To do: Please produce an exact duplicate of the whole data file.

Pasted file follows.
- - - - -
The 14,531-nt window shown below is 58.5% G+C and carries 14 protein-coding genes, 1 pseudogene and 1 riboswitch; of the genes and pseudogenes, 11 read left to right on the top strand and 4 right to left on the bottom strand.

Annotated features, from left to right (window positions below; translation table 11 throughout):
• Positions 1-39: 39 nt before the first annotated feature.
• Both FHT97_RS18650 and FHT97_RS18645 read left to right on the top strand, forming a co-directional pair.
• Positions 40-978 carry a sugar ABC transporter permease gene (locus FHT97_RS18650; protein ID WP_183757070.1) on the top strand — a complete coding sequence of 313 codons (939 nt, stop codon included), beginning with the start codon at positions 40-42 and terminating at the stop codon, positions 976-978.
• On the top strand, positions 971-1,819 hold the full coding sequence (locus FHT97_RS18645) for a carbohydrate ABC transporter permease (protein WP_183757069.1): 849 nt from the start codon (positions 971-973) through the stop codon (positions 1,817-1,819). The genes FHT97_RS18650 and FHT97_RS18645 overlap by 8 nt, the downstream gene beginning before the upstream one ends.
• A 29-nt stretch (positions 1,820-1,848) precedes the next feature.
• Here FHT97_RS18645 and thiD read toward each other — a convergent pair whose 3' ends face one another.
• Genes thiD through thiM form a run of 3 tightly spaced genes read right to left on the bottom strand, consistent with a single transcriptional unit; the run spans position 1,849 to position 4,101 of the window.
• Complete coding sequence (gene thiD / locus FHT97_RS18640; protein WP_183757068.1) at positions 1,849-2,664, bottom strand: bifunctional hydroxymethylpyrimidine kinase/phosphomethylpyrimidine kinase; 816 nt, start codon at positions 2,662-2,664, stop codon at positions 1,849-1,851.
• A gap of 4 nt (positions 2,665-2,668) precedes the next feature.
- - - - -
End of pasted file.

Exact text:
The 14,531-nt window shown below is 58.5% G+C and carries 14 protein-coding genes, 1 pseudogene and 1 riboswitch; of the genes and pseudogenes, 11 read left to right on the top strand and 4 right to left on the bottom strand.

Annotated features, from left to right (window positions below; translation table 11 throughout):
• Positions 1-39: 39 nt before the first annotated feature.
• Both FHT97_RS18650 and FHT97_RS18645 read left to right on the top strand, forming a co-directional pair.
• Positions 40-978 carry a sugar ABC transporter permease gene (locus FHT97_RS18650; protein ID WP_183757070.1) on the top strand — a complete coding sequence of 313 codons (939 nt, stop codon included), beginning with the start codon at positions 40-42 and terminating at the stop codon, positions 976-978.
• On the top strand, positions 971-1,819 hold the full coding sequence (locus FHT97_RS18645) for a carbohydrate ABC transporter permease (protein WP_183757069.1): 849 nt from the start codon (positions 971-973) through the stop codon (positions 1,817-1,819). The genes FHT97_RS18650 and FHT97_RS18645 overlap by 8 nt, the downstream gene beginning before the upstream one ends.
• A 29-nt stretch (positions 1,820-1,848) precedes the next feature.
• Here FHT97_RS18645 and thiD read toward each other — a convergent pair whose 3' ends face one another.
• Genes thiD through thiM form a run of 3 tightly spaced genes read right to left on the bottom strand, consistent with a single transcriptional unit; the run spans position 1,849 to position 4,101 of the window.
• Complete coding sequence (gene thiD / locus FHT97_RS18640; protein WP_183757068.1) at positions 1,849-2,664, bottom strand: bifunctional hydroxymethylpyrimidine kinase/phosphomethylpyrimidine kinase; 816 nt, start codon at positions 2,662-2,664, stop codon at positions 1,849-1,851.
• A gap of 4 nt (positions 2,665-2,668) precedes the next feature.